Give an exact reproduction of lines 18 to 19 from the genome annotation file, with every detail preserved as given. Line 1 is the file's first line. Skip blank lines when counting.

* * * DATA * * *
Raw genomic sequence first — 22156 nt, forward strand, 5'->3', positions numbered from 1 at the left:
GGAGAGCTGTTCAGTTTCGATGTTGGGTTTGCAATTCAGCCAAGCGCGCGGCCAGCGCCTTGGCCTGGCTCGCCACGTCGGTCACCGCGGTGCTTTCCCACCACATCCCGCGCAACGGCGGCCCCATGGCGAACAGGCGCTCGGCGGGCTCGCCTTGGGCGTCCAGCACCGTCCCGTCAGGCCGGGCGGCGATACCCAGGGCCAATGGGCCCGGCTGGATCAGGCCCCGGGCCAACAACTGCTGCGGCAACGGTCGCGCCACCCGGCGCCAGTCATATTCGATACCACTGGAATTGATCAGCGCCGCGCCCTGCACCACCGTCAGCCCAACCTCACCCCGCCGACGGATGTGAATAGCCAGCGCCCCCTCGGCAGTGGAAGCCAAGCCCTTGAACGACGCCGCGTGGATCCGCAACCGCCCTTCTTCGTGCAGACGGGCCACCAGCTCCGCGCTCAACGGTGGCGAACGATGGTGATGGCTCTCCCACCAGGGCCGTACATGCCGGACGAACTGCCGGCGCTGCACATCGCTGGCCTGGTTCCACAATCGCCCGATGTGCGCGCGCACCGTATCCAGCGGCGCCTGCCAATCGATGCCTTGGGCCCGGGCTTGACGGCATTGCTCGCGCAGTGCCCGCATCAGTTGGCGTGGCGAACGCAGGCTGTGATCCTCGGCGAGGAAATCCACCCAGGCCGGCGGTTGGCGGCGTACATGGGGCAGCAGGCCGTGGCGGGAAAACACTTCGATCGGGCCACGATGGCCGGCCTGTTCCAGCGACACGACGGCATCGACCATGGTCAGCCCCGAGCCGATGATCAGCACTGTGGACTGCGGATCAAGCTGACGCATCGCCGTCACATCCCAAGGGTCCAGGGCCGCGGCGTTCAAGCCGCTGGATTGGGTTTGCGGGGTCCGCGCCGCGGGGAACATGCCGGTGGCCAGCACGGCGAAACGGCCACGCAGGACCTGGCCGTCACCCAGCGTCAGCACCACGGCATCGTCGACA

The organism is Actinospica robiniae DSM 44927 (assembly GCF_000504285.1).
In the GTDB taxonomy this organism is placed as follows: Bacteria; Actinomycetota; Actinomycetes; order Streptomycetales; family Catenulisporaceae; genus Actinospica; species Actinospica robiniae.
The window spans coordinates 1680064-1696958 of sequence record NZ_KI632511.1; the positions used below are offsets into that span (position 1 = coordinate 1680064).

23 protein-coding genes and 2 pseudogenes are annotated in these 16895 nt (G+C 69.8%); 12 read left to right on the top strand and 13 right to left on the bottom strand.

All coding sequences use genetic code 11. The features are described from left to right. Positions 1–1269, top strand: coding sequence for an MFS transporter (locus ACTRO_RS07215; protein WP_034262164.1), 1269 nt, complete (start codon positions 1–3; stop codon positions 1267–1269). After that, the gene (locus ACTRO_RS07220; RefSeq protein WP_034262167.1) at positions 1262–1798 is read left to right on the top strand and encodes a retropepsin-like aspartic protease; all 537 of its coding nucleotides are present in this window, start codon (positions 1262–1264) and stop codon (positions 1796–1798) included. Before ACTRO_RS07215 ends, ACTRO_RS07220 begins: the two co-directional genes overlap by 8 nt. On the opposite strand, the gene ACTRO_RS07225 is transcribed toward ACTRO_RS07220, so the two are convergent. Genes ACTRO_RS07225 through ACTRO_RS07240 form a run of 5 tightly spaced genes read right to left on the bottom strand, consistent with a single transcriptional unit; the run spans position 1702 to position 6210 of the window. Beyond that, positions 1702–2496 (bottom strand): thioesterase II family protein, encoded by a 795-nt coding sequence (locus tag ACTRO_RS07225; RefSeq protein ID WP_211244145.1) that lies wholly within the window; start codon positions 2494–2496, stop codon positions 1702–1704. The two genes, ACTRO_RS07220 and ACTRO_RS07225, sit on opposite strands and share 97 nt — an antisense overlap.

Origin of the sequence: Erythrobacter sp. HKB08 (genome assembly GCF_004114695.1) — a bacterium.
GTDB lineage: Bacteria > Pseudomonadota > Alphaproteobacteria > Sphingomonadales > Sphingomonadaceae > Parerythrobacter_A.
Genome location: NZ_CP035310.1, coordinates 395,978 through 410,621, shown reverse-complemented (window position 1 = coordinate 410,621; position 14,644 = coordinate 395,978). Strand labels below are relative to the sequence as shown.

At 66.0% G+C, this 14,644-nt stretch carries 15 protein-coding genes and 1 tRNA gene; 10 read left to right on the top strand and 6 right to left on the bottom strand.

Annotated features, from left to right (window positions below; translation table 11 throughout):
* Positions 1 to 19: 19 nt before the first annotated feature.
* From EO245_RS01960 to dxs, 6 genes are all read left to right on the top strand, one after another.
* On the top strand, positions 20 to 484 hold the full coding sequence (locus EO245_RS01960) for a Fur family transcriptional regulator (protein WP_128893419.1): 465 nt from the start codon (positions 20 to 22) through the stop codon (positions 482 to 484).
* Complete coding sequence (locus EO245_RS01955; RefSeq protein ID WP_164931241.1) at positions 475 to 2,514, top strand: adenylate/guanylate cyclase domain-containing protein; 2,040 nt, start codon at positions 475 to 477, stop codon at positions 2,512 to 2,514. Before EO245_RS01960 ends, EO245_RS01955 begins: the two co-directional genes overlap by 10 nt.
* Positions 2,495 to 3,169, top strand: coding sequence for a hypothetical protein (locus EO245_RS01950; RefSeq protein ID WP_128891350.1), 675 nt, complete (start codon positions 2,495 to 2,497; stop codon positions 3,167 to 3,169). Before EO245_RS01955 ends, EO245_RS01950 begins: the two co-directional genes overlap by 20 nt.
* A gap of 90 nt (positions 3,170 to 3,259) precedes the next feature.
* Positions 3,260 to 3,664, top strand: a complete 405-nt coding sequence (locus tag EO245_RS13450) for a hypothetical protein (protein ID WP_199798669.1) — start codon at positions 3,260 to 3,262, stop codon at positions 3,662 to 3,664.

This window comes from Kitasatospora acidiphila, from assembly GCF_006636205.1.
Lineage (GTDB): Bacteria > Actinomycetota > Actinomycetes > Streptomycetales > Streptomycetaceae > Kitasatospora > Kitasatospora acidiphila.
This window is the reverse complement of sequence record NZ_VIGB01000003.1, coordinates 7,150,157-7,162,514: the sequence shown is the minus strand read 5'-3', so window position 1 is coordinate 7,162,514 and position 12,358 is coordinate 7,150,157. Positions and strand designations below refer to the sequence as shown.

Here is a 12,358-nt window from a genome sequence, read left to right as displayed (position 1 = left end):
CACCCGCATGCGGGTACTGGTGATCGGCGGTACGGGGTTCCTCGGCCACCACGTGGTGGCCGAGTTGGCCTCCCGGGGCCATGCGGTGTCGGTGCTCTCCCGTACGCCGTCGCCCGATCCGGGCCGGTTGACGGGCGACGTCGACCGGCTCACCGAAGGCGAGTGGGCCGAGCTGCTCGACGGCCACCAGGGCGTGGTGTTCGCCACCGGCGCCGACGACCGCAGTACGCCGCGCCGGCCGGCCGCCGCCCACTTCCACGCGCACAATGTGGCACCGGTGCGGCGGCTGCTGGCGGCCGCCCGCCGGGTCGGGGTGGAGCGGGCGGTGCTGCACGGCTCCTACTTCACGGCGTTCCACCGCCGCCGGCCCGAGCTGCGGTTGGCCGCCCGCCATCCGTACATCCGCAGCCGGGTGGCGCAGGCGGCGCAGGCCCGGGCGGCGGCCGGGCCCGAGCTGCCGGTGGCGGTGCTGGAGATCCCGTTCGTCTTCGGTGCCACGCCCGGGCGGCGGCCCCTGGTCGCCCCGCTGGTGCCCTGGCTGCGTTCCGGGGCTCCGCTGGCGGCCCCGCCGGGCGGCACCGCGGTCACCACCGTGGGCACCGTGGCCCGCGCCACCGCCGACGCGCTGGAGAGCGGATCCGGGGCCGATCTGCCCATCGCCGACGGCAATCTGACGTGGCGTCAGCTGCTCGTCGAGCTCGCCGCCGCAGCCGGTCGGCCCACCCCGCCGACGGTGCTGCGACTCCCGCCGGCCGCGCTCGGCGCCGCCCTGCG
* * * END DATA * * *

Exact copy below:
* A gap of 90 nt (positions 3,170 to 3,259) precedes the next feature.
* Positions 3,260 to 3,664, top strand: a complete 405-nt coding sequence (locus tag EO245_RS13450) for a hypothetical protein (protein ID WP_199798669.1) — start codon at positions 3,260 to 3,262, stop codon at positions 3,662 to 3,664.